What’s cooking today: Cheesy scrambled eggs
Turn humble scrambled eggs into a more substantial breakfast by adding cheese and herbs picked fresh from the garden.
I admit to being a bit fussy about my scrambled eggs, which, if done well, need no adornment. By “well”, I don’t mean well done; that’s the last thing you want with scrambled eggs. They need to be a bit runny before you scoop them from the pan onto the plate or onto toast.
As for that bicarb habit, for me it is anathema. Please don’t add bicarbonate of soda to your eggs before they go into the pan. I know this is common practice and recommended, but taste them cooked simply in butter and then with bicarb in the mix, and there’s no doubt that it loses something both in flavour and texture. I’d recommend you try them both ways one day, and I’m sure you’ll see what I mean.
The same goes for “a bit of milk”. What does that do? It makes them “a bit” milky and changes both the texture and taste. Milk does nothing to improve scrambled eggs.
If all this means you end up with less scrambled eggs on the plate, I have a simple solution: use an extra egg.
Finally, please cook them in butter, nothing else. Butter adds silkiness to the dish and of course that buttery flavour. Simplicity is everything with this breakfast favourite. For me, the best scrambled eggs are cooked very quickly in foaming butter, using a fork, and served only with salt and pepper. Perfection.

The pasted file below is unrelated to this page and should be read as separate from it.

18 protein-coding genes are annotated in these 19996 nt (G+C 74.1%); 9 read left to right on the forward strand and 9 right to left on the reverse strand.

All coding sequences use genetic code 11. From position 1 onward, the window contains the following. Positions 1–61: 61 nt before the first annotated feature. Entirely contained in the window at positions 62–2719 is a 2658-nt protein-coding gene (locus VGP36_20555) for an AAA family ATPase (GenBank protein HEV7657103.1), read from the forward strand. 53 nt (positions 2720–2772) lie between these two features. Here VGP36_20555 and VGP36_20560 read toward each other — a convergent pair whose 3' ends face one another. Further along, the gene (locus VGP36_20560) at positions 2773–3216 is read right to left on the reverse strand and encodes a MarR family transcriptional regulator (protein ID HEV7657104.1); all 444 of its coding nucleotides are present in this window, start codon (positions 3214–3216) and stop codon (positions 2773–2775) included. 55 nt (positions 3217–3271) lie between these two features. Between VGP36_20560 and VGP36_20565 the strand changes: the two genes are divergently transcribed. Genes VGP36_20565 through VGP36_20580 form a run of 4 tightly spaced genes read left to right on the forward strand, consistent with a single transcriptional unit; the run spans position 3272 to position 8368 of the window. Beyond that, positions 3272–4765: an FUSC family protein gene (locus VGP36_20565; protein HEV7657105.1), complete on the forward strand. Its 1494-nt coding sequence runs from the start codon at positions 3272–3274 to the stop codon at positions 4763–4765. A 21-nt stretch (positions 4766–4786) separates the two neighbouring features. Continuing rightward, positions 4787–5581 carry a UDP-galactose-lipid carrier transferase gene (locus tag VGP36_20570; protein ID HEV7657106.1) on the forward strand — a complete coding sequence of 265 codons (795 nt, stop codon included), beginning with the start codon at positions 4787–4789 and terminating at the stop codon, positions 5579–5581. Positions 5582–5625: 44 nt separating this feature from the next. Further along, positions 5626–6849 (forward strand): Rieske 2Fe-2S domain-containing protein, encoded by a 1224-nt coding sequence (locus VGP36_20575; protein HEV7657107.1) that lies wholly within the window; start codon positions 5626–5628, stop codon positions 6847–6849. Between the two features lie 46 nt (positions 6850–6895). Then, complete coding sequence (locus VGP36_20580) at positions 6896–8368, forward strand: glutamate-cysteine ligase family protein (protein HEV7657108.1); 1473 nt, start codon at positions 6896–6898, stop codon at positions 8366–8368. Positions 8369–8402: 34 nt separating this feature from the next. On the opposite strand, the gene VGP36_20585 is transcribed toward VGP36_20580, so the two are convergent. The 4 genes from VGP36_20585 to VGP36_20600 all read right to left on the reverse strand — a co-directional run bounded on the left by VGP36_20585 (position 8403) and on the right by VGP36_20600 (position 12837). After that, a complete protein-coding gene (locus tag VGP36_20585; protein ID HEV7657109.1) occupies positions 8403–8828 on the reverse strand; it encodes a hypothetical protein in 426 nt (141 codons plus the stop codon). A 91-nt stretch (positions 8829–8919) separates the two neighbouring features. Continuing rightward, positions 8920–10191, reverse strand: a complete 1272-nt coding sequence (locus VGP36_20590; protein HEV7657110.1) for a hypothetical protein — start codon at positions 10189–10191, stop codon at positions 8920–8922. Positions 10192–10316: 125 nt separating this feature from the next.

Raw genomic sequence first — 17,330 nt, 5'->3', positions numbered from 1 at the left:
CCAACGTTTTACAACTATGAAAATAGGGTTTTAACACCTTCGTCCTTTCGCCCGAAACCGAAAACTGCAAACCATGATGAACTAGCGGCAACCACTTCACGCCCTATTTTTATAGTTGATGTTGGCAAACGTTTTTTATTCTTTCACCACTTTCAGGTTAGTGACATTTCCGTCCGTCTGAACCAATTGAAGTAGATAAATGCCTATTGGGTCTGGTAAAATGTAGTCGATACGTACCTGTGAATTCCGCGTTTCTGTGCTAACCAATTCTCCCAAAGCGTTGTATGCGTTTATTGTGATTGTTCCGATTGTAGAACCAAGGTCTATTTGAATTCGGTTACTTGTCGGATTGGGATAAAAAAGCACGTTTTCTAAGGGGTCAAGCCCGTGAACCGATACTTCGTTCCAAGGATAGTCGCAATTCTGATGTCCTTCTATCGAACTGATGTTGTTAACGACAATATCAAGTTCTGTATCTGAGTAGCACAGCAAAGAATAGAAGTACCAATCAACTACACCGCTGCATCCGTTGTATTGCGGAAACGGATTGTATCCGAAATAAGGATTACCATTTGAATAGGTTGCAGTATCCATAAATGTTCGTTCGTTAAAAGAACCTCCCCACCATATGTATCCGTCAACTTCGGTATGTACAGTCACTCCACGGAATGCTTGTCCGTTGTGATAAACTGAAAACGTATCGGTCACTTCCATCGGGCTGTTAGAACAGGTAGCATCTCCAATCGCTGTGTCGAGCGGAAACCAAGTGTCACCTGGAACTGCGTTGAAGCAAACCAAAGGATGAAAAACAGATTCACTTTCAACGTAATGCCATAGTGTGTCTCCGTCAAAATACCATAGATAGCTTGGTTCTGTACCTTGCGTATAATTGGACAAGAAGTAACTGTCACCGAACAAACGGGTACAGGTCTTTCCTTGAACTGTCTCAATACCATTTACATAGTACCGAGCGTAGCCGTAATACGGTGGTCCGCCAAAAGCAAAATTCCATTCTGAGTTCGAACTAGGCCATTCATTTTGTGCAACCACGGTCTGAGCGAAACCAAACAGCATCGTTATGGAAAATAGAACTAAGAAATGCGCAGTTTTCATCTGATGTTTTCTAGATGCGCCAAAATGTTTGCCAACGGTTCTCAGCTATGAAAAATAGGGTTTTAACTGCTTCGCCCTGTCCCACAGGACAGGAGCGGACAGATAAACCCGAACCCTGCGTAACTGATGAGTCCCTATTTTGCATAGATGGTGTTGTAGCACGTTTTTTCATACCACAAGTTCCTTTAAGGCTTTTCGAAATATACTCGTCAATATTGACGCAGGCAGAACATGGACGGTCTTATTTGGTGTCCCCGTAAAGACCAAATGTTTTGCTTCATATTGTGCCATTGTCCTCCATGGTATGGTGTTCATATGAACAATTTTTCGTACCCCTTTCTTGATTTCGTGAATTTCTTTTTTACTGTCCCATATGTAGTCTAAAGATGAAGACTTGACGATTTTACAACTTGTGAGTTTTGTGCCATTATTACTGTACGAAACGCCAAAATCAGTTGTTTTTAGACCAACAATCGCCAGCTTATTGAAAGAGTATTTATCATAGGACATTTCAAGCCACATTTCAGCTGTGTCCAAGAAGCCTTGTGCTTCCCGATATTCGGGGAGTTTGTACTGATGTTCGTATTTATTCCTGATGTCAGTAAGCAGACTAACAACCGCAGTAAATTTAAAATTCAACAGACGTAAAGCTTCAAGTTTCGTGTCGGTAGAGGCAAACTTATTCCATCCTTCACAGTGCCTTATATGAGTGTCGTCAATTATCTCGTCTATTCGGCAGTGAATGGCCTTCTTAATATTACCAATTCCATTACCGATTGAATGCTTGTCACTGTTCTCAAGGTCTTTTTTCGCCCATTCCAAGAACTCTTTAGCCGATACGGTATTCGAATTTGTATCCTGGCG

But there are other ways too, such as this recipe in which they’re enhanced with cheese and herbs.
(Per 1 portion)
3 Tbsp butter
⅓ cup grated Cheddar cheese
1 tsp chopped parsley
1 tsp chopped sorrel, marjoram or picked thyme leaves
Salt and black pepper
I recommend using a heavy iron pan, and a fork, but a spatula will do.
First break the eggs into a bowl and add the grated cheese and fresh herbs. Whisk well.
Melt the butter in a heavy pan until foaming. Add the eggs all at once and immediately start working the mixture briskly with a fork in swirling motions. While it’s still a bit runny, serve on the plate or on toast.
I used parsley and sorrel, with which I also garnished it. DM/TGIFood
Tony Jackman is Galliova Food Champion 2021. His book, foodSTUFF, is available in the DM Shop. Buy it here.
Mervyn Gers Ceramics supplies dinnerware for the styling of some TGIFood shoots. Mervyn Gers has expanded the base for his ceramic ware to New Zealand and Australia, through the Sydney-based iKhaya Collections. For more information, click here.
Follow Tony Jackman on Instagram @tony_jackman_cooks. Share your versions of his recipes with him on Instagram and he’ll see them and respond.